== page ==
XML Gets Organized
As XML content expands, good management tools are key. Native XML databases, SQL database add-ons and third-party integration tools all present advantages -- and trade-offs.
Computerworld - When the Classwell Learning Group began building a database of online lesson plans and other information for teachers, it needed to store and access content ranging from word processing files to copy scanned from textbooks. Because it needed to store, access and query all those data types, the publisher chose an XML database product.
"XML was pretty much a no-brainer for us," says Brendan Collins, director of IT at Classwell, a division of publisher Houghton Mifflin Co. in Boston.
IT organizations are using XML for everything from integrating applications to content management and access control. Native XML databases can help with storing and managing the resulting flood of XML documents, but they're not the only option. Major databases now offer XML translator features that transform XML documents into fields within their relational structures. That transformation process can eliminate many of the benefits of using XML, however, so SQL database vendors say they're planning to add native XML capabilities to their products.
In the meantime, third-party vendors offer tools that they claim offer more complete integration among XML, relational and even flat-file databases.
Deciding which XML data store is right for you depends on whether you have a stable schema, or design, for your XML data; the degree to which you need to store and audit transactions in their original form; and whether the application is critical enough to justify the expense of a separate, native XML database, say users and software vendors.
XML is a hierarchical data description language that uses tags, such as "customer," to define the data components within a document. In contrast, relational databases such as Oracle, Microsoft SQL Server or IBM's DB2 organize data in well-defined rows and columns within tables.
The fact that XML documents carry not only the data but also the definitions of that data makes it easier for those documents to "describe themselves" to multiple applications during a transaction. Compared with SQL, XML is also much more capable of dealing with unstructured data and data that can be more dynamic in both its meaning and its structure, says Paul Hessinger, executive vice president of HealthRamp Inc. in New York. HealthRamp develops software that allows doctors to prescribe medications using handheld computers. "The permanent data we need to take care of we store in SQL Server. But as we move the data from a handheld device to a Web server, that's largely done via XML," he says.
Choosing an Approach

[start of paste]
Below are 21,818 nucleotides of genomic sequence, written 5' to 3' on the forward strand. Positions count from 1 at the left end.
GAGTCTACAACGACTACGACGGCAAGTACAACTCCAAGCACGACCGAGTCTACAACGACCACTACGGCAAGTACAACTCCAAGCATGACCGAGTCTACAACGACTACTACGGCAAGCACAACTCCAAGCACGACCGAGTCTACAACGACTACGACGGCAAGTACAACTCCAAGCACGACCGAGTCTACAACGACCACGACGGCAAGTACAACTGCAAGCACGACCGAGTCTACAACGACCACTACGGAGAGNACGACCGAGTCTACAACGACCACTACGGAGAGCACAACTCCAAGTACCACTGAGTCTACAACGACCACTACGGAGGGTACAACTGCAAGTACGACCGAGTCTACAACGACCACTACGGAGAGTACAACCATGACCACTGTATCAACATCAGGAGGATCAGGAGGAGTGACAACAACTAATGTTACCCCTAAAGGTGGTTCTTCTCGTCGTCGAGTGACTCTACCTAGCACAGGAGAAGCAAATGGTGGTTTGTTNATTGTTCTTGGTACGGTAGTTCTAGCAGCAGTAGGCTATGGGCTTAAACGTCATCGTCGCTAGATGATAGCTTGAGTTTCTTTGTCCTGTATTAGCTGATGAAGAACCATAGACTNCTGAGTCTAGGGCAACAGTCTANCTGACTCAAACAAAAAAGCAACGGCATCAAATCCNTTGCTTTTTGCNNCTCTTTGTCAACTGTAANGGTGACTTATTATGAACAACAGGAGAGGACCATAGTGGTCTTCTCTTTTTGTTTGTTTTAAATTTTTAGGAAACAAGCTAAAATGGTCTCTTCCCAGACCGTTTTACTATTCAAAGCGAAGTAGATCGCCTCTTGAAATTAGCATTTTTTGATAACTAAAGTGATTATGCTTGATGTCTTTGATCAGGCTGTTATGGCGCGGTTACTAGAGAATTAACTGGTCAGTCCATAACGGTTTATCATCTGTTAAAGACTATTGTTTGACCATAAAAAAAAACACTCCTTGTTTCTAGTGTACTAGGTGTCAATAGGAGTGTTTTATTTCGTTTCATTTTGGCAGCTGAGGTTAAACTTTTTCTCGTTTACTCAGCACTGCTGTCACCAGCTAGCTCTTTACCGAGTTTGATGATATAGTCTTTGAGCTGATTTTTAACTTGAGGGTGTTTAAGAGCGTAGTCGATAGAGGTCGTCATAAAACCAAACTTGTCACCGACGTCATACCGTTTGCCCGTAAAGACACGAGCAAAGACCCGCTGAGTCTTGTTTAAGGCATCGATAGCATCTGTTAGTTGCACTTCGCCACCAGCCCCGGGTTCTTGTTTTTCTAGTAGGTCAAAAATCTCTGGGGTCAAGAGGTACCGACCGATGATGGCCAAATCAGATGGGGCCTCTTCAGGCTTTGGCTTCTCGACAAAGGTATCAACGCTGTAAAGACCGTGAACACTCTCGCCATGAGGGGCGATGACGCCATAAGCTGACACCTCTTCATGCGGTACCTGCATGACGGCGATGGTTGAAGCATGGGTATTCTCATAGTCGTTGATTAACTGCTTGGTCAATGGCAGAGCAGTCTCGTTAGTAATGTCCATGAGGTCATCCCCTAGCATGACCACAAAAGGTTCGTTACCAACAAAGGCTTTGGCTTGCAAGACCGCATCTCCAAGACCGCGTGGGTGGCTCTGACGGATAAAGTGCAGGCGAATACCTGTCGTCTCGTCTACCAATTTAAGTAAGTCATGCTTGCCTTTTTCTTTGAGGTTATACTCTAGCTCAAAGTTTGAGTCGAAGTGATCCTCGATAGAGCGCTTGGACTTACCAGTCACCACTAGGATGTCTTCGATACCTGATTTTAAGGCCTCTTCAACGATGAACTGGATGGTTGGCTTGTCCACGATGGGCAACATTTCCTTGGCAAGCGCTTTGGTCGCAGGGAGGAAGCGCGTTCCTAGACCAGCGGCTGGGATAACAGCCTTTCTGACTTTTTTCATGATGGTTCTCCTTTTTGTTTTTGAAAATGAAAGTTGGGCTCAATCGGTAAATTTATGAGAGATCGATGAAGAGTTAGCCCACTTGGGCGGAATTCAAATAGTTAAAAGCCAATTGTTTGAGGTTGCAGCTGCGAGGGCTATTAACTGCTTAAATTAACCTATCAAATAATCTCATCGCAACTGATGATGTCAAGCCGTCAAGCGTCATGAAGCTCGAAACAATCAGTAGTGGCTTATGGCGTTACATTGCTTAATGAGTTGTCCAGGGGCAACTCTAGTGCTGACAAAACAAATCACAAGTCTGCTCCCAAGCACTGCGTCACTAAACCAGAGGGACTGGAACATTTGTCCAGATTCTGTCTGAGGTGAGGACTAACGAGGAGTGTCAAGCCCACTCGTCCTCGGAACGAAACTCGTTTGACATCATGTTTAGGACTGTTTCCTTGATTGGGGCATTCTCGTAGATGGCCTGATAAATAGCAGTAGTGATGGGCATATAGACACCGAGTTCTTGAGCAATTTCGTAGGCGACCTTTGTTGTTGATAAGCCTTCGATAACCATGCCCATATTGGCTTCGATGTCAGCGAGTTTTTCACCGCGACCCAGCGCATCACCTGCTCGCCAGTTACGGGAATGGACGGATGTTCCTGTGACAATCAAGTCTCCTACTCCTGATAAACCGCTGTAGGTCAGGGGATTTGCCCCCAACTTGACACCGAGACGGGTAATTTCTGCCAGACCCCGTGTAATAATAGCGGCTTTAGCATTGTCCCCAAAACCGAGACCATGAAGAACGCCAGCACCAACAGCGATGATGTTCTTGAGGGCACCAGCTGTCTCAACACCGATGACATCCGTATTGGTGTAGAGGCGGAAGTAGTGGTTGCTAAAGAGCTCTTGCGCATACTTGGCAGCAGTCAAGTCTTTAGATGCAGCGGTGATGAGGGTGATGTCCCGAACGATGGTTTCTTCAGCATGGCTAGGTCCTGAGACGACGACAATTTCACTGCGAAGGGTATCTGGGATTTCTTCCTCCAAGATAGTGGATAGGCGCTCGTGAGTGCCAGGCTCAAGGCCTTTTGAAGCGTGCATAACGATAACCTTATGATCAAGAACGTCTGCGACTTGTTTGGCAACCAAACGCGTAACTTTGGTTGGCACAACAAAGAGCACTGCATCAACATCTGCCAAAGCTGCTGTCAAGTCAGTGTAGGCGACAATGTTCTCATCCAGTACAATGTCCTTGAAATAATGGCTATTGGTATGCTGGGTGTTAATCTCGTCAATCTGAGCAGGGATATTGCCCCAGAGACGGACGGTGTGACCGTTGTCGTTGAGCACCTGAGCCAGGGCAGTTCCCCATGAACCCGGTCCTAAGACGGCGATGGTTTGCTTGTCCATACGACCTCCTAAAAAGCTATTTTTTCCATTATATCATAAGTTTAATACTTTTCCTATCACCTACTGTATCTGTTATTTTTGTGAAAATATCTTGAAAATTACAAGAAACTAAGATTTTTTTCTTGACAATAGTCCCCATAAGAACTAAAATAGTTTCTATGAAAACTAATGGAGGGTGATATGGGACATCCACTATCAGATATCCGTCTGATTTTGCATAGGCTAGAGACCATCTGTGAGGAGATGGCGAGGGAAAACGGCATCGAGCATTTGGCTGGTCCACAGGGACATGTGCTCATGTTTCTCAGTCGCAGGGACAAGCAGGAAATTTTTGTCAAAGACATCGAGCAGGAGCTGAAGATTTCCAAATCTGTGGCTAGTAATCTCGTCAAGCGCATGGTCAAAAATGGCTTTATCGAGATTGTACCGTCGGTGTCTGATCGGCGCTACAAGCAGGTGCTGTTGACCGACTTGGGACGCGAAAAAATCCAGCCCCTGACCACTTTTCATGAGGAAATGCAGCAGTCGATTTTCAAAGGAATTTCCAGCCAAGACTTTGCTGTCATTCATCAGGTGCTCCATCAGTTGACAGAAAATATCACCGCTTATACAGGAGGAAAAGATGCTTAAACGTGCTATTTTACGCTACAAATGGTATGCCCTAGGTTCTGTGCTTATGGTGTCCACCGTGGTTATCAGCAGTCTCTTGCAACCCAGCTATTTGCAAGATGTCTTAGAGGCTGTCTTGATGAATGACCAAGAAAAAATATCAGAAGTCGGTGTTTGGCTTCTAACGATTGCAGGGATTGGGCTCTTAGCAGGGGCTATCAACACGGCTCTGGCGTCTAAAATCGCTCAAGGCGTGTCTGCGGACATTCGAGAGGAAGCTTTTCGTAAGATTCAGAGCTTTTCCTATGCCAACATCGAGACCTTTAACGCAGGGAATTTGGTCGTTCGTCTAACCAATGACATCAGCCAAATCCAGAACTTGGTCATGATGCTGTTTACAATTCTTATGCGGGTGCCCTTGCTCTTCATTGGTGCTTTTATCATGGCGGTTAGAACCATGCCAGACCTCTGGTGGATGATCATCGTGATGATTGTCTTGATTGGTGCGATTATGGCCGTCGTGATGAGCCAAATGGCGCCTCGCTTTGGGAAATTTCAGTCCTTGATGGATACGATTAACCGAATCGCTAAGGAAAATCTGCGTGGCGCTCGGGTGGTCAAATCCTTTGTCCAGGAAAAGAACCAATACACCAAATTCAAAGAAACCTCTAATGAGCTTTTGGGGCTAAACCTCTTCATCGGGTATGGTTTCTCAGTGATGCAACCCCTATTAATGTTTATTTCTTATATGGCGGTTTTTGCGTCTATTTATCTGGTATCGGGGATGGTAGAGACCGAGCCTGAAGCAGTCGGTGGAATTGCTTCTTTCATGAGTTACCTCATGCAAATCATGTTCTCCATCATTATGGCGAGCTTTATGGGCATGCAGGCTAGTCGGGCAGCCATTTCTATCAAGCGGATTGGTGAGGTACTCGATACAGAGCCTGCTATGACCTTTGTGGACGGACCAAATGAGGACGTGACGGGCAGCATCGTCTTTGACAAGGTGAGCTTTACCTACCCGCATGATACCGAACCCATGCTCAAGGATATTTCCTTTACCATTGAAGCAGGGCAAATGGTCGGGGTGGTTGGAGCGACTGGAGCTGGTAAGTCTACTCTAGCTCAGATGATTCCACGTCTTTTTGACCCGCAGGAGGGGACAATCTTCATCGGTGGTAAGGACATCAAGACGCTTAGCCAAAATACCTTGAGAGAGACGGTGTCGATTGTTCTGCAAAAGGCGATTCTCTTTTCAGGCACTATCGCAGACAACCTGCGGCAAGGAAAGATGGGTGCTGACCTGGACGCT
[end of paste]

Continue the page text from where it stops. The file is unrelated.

XML also makes it easier to change the type or format of data stored in a database, says Jake Freivald, director of marketing at iWay Software, a division of New York-based Information Builders Inc. that develops XML integration tools. In an XML database, he says, adding a business-address field to a database only requires creating an extra set of data description tags within the document. In a relational database, he says, that change would require a new set of tables for the business addresses and defining how those new tables relate to every existing table in the database.
- Big Data, Big Mess: Sound Risk Intelligence Through Complete Context This paper examines the insecurity of the small businesses in the supply chain and offers tips to close those backdoors into the enterprise.
- CIOs strive to harness Big Data while keeping an eye on the bottom line Read this whitepaper to learn how Red Hat Storage Server allows CIOs to confidently support business growth, manage cost and risk, capitalize on...
- Enterprise architects challenged to manage data explosion Read this whitepaper to find out how Red Hat Storage Server can allow enterprises to quickly and confidently deliver business applications that minimize...
- Software Asset Management: Ensuring Today's Assets Today's trends like BYOD and SaaS are new and exciting in terms of how they will help make our jobs more productive but...
- Charting Your Analytical Future - "Making predictive analytics part of your business processes" Webinar This session will show how predictive analytics can be used throughout the organization by anyone looking for answers and how organizations can make...
- Capturing Data in Motion: Delivering Real-Time Insight from Data Streams This webcast will help organizations of all types and sizes learn about a technology and business strategy for tapping into the wealth of...